So, although there is no specific data or research to explain these figures, it’s reasonable to assume that those applying more than once have taken the time to fill any gaps in their experience, develop their skills, and tailor their applications to the AETOs they are applying to.

If you don’t succeed on your first attempt, have a look at the advice online about what makes a good application and consider asking a barrister to take a look over your application to advise on how you can improve it.

Academic grades are the most important predictor

Applicants with a first-class degree go on to gain pupillage in the greatest proportions. According to the BSB analysis, around 60% of such graduates gain pupillage in the long run. In 2021/22, Pupillage Gateway candidates with a first-class degree were 2.4 times more likely to receive an offer compared to those who obtained a 2:1. And typically, less than one in five of those with a 2:2 degree class go on to pupillage.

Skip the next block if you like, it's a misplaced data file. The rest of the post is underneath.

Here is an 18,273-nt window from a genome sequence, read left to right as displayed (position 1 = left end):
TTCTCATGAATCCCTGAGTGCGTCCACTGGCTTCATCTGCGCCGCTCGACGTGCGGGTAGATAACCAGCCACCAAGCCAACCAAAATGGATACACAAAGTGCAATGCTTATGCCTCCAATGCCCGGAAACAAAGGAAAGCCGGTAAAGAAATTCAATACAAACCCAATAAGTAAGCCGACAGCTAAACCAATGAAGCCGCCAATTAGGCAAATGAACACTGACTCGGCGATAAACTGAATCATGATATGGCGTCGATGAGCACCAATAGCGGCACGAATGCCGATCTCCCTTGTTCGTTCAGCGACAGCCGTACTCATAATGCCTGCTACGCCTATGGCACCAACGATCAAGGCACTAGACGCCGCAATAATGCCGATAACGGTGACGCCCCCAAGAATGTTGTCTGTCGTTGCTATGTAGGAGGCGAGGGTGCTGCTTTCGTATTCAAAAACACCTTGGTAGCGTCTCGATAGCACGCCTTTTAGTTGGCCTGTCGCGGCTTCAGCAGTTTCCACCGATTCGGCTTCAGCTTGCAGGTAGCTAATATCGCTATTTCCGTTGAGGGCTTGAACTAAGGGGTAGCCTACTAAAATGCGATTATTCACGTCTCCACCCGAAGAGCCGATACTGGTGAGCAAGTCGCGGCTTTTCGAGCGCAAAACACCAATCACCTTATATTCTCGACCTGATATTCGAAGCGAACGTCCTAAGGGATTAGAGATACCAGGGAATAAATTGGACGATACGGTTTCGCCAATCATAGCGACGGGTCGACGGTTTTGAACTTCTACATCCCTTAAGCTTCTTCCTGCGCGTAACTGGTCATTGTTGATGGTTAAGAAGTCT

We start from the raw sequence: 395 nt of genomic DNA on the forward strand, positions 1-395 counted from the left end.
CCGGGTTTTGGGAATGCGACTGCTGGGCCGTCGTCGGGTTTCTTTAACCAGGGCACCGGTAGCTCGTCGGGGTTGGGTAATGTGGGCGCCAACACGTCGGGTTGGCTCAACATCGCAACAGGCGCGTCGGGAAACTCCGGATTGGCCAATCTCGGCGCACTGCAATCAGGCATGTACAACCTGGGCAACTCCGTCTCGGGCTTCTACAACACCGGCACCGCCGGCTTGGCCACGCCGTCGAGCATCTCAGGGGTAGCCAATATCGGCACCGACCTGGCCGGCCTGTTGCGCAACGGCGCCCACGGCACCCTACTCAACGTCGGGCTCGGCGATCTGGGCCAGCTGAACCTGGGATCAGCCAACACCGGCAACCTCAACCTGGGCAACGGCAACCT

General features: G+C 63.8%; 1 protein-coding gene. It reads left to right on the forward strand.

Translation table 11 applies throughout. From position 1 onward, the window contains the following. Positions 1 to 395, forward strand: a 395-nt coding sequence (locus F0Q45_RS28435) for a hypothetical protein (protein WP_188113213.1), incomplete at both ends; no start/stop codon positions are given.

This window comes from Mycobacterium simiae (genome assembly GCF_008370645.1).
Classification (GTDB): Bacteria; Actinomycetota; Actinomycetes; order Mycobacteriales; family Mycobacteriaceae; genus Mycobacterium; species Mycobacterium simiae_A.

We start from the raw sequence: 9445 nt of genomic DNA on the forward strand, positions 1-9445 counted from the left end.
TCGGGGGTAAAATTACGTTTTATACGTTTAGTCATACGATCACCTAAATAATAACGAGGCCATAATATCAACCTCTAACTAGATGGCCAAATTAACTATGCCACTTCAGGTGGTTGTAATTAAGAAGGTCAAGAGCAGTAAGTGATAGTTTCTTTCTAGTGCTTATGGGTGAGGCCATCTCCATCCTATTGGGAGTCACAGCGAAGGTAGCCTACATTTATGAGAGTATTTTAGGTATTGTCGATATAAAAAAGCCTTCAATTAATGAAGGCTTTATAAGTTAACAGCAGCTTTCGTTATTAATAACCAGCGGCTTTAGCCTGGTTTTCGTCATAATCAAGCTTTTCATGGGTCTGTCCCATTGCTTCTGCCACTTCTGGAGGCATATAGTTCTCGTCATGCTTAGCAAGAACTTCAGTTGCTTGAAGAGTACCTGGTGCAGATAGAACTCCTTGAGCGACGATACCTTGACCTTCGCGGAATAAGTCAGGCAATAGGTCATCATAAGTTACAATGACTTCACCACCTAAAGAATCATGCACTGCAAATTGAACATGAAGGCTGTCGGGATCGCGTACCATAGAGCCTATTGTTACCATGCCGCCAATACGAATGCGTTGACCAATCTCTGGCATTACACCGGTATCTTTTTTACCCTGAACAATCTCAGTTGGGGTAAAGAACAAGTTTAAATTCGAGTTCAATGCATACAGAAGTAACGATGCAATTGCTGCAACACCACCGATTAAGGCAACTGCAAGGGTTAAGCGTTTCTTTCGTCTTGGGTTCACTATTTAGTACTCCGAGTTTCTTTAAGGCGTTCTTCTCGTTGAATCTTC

Success in the BPTC or equivalent vocational component course is also a factor. In the 2021/22 round 25.7% of candidates who achieved Outstanding secured an offer, compared to 10.3% who achieved Very Competent and 3% who achieved Competent.

The grades you achieve have the greatest impact on your likelihood of success in securing pupillage. But what subject you study does not appear to have an effect. The Pupillage Gateway Report found nothing to suggest that those who have not studied law at undergraduate level are at a disadvantage in obtaining pupillage.

Source: The Bar Council

A mixed picture on diversity